p300/CBP-associated factor (PCAF) belongs to the HAT family and is known to acetylate and modulate its target proteins. Previously, it was demonstrated that p53 interacts directly with PCAF and that acetylation of the C-terminal domain of p53 by PCAF is critical for its regulation.(31–34) The acetylated forms of p53 leading to an increase of its sequence-specific DNA-binding ability have been observed, as have the levels of acetylation increase in response to DNA damage, including that caused by ultraviolet light and ionizing radiation.(33,35) Moreover, the function of the cell cycle-related activator E2F is also regulated by acetylation.(36) One of the E2F family members, E2F1, was previously shown to be acetylated by PCAF, and this acetylation has several positive effects on E2F function.(37) Two types of HAT mutations in PCAF have previously been reported, comprising deletion mutations and point mutations.(25,38) Since deletion mutations may alter the interaction between PCAF and Twist1, we employed a point mutation construct, and showed that mutation into the HAT domain abolished PCAF’s effect on Twist1 transcriptional ability. In addition, introduction of mutations into lysine sites located in an interactive domain of Twist1 with PCAF affected the Twist1 transcriptional ability and intracellular localization of Twist1, although an interacting strength between mutated Twist1 and PCAF was similar to that between wild-type Twist1 and PCAF (Fig. S1a). In KK47 cells, PCAF localized in the nucleus as well as in cytoplasm, in which Twist1 appeared to be acetylated by PCAF and translocate into nucleus (Fig. S1b). These findings suggest that PCAF exerts its effects on the intracellular distribution of Twist1 and on the Twist1 transcriptional activity through its acetylating activity toward the Twist1, although further analysis analyzing the acetylation status of individual amino acid using equipment such as mass spectrometry is needed to determine whether these residues were acetylated by PCAF.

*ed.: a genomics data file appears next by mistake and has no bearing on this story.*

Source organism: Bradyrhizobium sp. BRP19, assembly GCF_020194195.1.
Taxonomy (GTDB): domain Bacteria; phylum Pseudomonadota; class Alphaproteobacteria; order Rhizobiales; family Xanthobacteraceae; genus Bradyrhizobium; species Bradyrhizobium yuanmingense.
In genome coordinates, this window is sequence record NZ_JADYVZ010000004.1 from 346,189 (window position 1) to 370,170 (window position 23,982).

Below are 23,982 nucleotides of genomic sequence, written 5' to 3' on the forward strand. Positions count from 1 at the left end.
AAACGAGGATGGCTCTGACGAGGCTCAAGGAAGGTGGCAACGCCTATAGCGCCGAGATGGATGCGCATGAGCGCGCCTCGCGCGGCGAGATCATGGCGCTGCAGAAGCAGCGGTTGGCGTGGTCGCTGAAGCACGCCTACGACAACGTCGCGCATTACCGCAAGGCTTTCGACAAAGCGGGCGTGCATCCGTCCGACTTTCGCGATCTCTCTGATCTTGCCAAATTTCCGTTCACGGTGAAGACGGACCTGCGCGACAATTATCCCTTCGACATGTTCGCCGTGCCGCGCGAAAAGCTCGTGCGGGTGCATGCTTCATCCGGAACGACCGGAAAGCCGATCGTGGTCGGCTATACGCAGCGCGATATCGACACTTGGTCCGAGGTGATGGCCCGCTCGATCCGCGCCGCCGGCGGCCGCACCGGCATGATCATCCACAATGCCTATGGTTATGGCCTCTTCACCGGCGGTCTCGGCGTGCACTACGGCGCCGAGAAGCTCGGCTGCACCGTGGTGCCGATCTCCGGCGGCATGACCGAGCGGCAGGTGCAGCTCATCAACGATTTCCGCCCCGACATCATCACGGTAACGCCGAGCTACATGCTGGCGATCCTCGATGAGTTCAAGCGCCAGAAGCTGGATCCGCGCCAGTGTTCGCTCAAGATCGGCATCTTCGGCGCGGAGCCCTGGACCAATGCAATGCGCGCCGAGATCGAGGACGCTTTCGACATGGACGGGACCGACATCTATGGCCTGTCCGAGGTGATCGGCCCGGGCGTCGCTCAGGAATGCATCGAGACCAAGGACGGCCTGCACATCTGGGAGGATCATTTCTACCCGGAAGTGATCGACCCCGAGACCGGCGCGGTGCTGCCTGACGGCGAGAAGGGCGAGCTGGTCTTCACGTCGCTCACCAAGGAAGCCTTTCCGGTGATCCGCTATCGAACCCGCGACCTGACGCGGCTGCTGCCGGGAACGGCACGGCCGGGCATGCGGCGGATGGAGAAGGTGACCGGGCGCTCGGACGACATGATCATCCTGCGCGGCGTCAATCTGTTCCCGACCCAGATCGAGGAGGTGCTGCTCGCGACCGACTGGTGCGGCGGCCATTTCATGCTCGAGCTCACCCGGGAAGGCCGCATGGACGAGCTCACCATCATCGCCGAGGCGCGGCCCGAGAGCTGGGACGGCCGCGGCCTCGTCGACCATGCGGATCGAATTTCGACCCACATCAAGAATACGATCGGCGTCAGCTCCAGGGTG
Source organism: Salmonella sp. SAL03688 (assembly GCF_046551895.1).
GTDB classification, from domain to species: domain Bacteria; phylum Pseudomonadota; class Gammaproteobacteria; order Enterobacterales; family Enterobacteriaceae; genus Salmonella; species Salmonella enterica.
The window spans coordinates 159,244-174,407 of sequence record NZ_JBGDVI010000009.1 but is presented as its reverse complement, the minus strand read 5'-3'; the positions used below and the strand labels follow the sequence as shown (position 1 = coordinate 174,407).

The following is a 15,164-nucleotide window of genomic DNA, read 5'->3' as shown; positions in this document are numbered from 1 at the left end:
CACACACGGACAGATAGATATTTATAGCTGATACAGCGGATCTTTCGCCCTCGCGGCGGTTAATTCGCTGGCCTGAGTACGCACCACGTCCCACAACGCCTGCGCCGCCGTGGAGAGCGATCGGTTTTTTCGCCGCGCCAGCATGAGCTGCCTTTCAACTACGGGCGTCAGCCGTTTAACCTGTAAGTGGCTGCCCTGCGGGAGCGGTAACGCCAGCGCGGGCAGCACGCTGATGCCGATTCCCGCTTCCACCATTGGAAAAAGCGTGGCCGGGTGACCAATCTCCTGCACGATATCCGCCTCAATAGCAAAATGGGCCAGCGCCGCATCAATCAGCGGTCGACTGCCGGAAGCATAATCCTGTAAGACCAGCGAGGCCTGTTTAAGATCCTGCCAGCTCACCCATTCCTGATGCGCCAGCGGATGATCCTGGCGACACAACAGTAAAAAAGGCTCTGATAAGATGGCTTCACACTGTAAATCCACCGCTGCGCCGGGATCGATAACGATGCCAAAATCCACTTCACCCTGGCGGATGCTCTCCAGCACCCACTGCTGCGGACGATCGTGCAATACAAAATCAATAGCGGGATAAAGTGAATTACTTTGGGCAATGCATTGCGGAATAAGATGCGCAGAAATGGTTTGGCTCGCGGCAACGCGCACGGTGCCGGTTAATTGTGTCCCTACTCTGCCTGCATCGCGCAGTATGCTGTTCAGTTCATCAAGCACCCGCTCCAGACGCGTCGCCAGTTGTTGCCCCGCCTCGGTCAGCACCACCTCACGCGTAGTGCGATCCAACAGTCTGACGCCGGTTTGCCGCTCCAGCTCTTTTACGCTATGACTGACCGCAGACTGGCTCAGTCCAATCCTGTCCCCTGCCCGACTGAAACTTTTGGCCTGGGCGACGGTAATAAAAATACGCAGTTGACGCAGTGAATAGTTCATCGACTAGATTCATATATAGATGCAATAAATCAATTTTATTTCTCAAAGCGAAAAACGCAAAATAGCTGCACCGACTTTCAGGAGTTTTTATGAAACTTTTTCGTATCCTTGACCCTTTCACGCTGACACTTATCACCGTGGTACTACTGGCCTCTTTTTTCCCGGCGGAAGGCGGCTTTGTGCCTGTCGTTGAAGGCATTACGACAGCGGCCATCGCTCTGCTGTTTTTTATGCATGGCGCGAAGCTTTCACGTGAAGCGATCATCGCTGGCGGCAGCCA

As stated above, PCAF can modulate several transcription factors other than Twist1, including p53 and E2F1. p300/CBP-associated factor (PCAF) suppression led to cell growth retardation and the suppression of cancer invasion in KK47 cells, but not in T24 cells. This discrepancy may be accounted for by the differences in the basal Twist1 expression levels and the YB-1 expression levels after PCAF knockdown between KK47 and T24 cells. Although it remains unclear what caused these findings, they seemed to result from YB-1 suppression through PCAF knockdown, and not from modulation of p53, because KK47 and T24 cells both express mutated p53. In addition, they could not have resulted from E2F1 modulation because the cell proliferation of T24 cells in which YB-1 expression was hardly affected by PCAF knockdown, but in which E2F1 was adequately expressed (data not shown), was not modulated.